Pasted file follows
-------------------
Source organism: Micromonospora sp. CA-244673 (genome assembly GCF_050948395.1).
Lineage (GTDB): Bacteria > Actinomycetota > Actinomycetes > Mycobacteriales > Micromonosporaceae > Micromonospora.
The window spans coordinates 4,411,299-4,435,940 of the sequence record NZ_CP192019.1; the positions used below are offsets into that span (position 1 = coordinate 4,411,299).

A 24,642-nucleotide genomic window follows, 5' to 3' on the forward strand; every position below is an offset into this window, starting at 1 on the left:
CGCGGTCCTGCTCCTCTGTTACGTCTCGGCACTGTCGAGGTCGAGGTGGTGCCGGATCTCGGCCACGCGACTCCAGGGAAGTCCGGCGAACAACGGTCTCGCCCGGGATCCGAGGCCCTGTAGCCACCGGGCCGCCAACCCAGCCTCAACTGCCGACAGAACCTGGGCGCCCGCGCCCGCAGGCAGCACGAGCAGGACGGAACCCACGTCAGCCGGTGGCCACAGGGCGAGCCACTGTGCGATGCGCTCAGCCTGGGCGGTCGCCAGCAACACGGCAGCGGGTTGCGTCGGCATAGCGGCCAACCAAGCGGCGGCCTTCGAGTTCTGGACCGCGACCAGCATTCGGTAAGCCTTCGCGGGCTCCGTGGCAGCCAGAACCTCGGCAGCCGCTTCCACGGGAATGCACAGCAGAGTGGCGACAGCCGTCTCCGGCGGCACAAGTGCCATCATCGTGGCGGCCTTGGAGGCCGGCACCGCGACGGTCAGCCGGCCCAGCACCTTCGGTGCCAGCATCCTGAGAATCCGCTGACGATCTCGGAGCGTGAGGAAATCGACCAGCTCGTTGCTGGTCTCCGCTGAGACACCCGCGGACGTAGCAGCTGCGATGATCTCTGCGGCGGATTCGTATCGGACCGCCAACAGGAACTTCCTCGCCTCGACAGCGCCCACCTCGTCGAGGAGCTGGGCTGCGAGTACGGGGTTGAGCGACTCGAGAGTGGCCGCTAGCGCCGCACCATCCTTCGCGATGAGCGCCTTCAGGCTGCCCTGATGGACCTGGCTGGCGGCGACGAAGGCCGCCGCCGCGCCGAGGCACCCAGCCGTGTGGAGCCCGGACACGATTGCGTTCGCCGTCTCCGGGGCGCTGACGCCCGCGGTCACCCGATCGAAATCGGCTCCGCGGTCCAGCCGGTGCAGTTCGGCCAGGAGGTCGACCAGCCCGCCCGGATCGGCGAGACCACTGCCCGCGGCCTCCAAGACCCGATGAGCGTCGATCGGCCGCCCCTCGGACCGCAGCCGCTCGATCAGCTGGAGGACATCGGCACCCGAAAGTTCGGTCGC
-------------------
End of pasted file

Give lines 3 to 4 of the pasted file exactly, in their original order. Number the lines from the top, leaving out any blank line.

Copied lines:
The window spans coordinates 4,411,299-4,435,940 of the sequence record NZ_CP192019.1; the positions used below are offsets into that span (position 1 = coordinate 4,411,299).

A 24,642-nucleotide genomic window follows, 5' to 3' on the forward strand; every position below is an offset into this window, starting at 1 on the left: